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A meta-analytic review of the common-sense model of illness representations

By Martin S. Hagger and Sheina Orbell


Model (CSM) of illness representations is presented. The average corrected intercorrelation matrix for the sample of studies showed that the CSM illness cognition dimensions of consequences, control/cure, identity and timeline followed a logical pattern supporting their construct and discriminant validity across illness types. A content analysis classified coping strategies into seven distinctive categories and health outcomes into six categories. Examining the average corrected correlation coefficients across the studies revealed that perceptions of a strong illness identity were significantly and positively related to the use of coping strategies of avoidance and emotion expression. In addition, perceived controllability of the illness was significantly associated with cognitive reappraisal, expressing emotions and problem-focused coping strategies. Perceptions of the illness as highly symptomatic, having a chronic timeline and serious consequences was significantly correlated with avoidance and expressing emotions coping strategies. Further, perceptions that the illness was curable/controllable was significantly and positively related to the adaptive outcomes of psychological well-being, social functioning and vitality and negatively related to psychological distress and disease state. Conversely, illness consequences, timeline and identity exhibited significant, negative relationships with psychological well being, role and social functioning and vitality. The analyses provide evidence for theoretically predictable relations between illness cognitions, coping and outcomes across studies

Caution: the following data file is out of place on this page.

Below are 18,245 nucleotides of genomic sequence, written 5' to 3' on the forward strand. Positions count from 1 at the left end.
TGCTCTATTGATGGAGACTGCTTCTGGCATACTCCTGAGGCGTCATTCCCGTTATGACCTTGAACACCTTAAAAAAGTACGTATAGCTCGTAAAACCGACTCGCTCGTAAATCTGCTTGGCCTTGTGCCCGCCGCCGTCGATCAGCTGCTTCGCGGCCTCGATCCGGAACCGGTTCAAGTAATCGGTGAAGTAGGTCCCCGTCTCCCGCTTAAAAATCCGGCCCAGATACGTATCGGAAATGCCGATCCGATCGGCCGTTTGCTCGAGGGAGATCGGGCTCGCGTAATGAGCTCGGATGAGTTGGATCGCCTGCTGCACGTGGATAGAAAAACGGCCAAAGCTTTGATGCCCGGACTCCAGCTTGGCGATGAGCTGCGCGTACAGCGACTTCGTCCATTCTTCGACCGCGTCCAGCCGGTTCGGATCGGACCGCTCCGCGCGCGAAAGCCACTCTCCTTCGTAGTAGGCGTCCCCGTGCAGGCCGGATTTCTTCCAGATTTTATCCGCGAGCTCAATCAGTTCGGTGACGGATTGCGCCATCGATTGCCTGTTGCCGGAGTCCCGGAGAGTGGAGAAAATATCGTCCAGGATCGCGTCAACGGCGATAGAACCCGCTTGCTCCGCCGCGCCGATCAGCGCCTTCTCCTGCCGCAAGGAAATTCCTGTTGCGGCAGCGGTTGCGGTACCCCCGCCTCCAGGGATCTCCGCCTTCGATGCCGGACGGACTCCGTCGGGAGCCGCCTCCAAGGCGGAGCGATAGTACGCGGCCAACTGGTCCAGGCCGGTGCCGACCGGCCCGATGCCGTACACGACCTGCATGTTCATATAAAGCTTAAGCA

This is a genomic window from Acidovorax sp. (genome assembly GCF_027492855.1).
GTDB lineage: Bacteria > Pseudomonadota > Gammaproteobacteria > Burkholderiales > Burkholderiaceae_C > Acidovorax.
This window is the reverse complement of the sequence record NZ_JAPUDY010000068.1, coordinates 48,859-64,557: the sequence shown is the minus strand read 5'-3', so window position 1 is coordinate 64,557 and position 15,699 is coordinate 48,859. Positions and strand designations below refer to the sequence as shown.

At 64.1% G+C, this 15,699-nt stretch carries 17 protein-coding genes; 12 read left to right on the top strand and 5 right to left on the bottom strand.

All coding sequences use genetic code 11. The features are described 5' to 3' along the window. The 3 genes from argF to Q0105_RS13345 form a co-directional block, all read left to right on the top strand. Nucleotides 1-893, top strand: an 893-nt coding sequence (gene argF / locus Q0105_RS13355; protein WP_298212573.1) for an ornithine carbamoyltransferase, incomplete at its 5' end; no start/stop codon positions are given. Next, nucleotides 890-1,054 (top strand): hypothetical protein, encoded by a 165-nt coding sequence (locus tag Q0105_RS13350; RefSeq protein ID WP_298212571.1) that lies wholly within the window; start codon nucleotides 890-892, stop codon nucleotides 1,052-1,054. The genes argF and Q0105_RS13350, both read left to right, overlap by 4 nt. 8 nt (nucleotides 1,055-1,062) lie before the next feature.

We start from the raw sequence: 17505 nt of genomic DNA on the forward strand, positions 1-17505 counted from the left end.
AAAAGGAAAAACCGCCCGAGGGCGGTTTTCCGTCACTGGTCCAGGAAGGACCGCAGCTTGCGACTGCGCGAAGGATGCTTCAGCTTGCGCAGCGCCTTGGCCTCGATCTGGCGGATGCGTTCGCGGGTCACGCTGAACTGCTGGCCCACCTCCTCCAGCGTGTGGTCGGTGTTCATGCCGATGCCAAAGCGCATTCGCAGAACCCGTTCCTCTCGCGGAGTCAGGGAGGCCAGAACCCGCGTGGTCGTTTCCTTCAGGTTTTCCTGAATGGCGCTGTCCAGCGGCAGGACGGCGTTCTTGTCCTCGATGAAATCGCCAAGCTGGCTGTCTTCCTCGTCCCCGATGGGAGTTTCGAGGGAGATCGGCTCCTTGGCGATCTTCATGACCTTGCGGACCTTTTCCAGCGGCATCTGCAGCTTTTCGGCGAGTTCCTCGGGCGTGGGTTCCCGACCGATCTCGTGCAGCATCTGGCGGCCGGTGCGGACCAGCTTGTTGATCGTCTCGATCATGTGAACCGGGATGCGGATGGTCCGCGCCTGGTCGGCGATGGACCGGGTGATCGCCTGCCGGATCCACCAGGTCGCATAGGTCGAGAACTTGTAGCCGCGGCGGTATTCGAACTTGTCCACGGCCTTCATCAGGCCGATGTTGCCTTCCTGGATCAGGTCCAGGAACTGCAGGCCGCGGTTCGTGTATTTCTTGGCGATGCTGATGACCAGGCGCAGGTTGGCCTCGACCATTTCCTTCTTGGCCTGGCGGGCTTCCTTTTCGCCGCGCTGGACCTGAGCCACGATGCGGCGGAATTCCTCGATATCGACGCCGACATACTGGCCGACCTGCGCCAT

Topics: Illness cognitions, Self-regulation model, Research synthesis
Year: 2003
OAI identifier: oai:CiteSeerX.psu:
Provided by: CiteSeerX
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